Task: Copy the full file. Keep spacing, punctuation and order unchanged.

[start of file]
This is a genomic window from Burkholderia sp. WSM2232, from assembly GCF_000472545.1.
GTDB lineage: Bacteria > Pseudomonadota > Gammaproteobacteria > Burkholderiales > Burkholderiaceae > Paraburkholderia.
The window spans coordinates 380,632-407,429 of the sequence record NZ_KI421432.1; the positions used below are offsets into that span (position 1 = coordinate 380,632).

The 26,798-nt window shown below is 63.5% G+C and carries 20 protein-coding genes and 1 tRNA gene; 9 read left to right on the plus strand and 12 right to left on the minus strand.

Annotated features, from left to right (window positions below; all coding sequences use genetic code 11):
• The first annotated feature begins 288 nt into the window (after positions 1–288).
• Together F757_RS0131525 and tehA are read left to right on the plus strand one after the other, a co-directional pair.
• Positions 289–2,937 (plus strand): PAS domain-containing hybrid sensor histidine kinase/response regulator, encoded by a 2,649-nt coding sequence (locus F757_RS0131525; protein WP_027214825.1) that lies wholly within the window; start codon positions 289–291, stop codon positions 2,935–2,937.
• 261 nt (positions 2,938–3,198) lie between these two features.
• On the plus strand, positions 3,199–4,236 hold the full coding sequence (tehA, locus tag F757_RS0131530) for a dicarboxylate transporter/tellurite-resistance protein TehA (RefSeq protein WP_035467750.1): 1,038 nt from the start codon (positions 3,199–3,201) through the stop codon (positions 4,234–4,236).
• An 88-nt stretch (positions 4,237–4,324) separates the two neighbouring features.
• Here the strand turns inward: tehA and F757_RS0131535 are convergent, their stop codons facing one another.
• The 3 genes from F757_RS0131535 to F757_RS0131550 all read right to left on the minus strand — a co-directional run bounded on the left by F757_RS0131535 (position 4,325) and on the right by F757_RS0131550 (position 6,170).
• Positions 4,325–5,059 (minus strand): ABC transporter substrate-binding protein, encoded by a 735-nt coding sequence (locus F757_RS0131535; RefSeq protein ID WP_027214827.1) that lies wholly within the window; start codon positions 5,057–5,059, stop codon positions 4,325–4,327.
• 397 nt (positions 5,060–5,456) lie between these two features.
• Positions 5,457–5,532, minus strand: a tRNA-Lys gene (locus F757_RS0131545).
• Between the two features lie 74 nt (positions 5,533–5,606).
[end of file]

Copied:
This is a genomic window from Burkholderia sp. WSM2232, from assembly GCF_000472545.1.
GTDB lineage: Bacteria > Pseudomonadota > Gammaproteobacteria > Burkholderiales > Burkholderiaceae > Paraburkholderia.
The window spans coordinates 380,632-407,429 of the sequence record NZ_KI421432.1; the positions used below are offsets into that span (position 1 = coordinate 380,632).

The 26,798-nt window shown below is 63.5% G+C and carries 20 protein-coding genes and 1 tRNA gene; 9 read left to right on the plus strand and 12 right to left on the minus strand.

Annotated features, from left to right (window positions below; all coding sequences use genetic code 11):
• The first annotated feature begins 288 nt into the window (after positions 1–288).
• Together F757_RS0131525 and tehA are read left to right on the plus strand one after the other, a co-directional pair.
• Positions 289–2,937 (plus strand): PAS domain-containing hybrid sensor histidine kinase/response regulator, encoded by a 2,649-nt coding sequence (locus F757_RS0131525; protein WP_027214825.1) that lies wholly within the window; start codon positions 289–291, stop codon positions 2,935–2,937.
• 261 nt (positions 2,938–3,198) lie between these two features.
• On the plus strand, positions 3,199–4,236 hold the full coding sequence (tehA, locus tag F757_RS0131530) for a dicarboxylate transporter/tellurite-resistance protein TehA (RefSeq protein WP_035467750.1): 1,038 nt from the start codon (positions 3,199–3,201) through the stop codon (positions 4,234–4,236).
• An 88-nt stretch (positions 4,237–4,324) separates the two neighbouring features.
• Here the strand turns inward: tehA and F757_RS0131535 are convergent, their stop codons facing one another.
• The 3 genes from F757_RS0131535 to F757_RS0131550 all read right to left on the minus strand — a co-directional run bounded on the left by F757_RS0131535 (position 4,325) and on the right by F757_RS0131550 (position 6,170).
• Positions 4,325–5,059 (minus strand): ABC transporter substrate-binding protein, encoded by a 735-nt coding sequence (locus F757_RS0131535; RefSeq protein ID WP_027214827.1) that lies wholly within the window; start codon positions 5,057–5,059, stop codon positions 4,325–4,327.
• 397 nt (positions 5,060–5,456) lie between these two features.
• Positions 5,457–5,532, minus strand: a tRNA-Lys gene (locus F757_RS0131545).
• Between the two features lie 74 nt (positions 5,533–5,606).